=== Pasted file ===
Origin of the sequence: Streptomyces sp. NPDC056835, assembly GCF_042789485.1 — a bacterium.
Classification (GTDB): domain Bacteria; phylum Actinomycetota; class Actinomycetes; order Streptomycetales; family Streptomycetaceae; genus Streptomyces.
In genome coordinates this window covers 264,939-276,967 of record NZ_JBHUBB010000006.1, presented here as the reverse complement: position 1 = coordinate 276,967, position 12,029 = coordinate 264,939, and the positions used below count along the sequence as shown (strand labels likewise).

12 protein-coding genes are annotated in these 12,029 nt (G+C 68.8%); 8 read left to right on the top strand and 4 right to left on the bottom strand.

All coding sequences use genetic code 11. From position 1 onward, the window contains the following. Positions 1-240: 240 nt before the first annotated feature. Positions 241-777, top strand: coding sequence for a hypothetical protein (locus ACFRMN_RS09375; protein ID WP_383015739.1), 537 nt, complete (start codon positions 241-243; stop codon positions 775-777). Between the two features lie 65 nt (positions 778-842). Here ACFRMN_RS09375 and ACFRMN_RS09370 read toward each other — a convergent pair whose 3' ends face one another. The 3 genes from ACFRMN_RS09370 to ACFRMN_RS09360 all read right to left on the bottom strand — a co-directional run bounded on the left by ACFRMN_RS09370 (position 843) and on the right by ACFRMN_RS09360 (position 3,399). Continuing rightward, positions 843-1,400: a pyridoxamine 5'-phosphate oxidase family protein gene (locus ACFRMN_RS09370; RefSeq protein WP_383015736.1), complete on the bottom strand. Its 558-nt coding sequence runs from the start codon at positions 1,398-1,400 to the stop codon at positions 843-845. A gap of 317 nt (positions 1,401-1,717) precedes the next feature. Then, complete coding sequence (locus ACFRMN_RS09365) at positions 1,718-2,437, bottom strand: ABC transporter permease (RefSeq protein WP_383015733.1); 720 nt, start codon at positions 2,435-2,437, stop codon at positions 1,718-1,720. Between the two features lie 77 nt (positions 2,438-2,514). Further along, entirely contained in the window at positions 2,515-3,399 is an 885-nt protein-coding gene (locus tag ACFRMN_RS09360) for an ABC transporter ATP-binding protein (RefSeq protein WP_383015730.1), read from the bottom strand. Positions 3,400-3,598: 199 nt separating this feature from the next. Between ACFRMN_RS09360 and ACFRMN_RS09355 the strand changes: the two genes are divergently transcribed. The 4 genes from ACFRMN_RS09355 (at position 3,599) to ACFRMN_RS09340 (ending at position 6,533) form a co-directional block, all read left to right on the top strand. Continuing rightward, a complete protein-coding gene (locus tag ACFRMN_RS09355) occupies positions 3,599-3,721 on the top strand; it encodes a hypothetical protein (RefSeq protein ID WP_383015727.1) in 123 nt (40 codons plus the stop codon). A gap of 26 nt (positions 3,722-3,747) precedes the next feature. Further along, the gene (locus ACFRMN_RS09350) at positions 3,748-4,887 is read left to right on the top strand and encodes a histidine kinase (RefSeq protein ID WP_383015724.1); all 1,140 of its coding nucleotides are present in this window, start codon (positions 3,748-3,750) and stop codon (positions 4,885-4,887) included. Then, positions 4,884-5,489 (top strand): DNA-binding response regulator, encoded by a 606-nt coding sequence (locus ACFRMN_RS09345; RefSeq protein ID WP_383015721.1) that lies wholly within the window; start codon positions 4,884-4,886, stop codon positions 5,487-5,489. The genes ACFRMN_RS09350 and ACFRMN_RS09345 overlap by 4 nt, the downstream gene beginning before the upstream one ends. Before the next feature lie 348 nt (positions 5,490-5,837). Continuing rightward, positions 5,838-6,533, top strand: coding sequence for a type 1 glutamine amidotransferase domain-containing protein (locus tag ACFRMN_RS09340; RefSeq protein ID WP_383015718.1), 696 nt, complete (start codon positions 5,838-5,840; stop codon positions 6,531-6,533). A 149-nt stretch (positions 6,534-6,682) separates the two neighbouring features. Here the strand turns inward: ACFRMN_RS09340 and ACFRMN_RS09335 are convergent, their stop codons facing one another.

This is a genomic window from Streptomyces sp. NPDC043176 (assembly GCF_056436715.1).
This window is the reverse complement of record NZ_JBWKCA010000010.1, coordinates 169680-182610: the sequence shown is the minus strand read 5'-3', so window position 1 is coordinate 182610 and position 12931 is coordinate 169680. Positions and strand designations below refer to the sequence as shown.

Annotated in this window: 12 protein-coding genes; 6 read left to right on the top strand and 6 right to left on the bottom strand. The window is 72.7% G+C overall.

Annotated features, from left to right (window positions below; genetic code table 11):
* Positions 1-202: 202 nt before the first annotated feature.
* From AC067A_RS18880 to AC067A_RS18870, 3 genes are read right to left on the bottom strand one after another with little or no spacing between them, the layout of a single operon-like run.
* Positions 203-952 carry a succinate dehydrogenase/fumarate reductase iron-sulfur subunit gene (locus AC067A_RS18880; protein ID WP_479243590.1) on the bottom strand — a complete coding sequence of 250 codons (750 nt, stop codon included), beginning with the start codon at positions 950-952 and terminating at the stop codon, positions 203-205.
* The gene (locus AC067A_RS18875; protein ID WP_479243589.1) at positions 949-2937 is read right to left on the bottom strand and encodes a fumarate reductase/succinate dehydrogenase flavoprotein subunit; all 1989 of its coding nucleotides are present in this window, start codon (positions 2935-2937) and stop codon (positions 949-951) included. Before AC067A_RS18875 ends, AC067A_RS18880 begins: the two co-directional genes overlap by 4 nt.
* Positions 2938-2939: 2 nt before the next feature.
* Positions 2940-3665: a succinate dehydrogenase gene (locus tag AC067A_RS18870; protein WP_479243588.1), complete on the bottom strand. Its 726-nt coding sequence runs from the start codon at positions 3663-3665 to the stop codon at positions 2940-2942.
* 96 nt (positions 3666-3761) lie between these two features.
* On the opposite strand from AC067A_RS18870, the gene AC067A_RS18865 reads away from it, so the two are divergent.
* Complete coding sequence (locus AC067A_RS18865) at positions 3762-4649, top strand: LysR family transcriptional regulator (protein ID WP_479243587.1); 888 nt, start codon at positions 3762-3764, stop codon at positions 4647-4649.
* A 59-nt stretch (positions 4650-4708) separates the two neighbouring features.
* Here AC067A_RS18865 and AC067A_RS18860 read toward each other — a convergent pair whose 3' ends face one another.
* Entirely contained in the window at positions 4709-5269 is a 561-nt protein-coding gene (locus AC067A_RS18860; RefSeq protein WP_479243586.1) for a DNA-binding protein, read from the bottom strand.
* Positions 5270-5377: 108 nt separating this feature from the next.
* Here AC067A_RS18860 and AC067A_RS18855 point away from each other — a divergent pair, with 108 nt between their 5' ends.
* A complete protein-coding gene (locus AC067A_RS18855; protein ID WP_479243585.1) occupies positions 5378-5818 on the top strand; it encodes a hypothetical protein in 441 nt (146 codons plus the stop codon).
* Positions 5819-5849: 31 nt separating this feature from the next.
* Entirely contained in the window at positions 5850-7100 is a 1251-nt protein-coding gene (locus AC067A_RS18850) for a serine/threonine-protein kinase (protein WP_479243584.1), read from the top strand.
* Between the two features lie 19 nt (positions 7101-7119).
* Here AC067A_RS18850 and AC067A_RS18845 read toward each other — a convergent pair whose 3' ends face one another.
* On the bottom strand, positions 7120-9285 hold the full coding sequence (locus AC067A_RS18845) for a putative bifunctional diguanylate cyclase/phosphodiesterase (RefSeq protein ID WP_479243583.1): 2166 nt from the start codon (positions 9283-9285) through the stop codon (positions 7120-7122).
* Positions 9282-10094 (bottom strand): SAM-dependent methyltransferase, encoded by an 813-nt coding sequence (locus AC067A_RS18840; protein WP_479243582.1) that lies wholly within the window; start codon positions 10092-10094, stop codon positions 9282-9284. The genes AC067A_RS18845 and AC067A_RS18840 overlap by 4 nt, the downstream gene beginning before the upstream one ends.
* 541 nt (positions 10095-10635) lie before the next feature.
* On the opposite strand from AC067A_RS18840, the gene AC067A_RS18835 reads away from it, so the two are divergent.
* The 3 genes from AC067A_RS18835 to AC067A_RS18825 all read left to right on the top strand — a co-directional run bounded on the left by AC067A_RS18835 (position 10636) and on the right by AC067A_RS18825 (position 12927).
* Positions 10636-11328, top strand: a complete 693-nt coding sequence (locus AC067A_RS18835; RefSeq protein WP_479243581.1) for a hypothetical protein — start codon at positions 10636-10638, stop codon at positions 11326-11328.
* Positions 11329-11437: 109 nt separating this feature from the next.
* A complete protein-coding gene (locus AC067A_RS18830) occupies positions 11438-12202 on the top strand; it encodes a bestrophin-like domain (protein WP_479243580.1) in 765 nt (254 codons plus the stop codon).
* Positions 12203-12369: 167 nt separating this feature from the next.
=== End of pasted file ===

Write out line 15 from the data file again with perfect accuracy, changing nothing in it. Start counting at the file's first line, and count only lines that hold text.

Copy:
* Positions 2940-3665: a succinate dehydrogenase gene (locus tag AC067A_RS18870; protein WP_479243588.1), complete on the bottom strand. Its 726-nt coding sequence runs from the start codon at positions 3663-3665 to the stop codon at positions 2940-2942.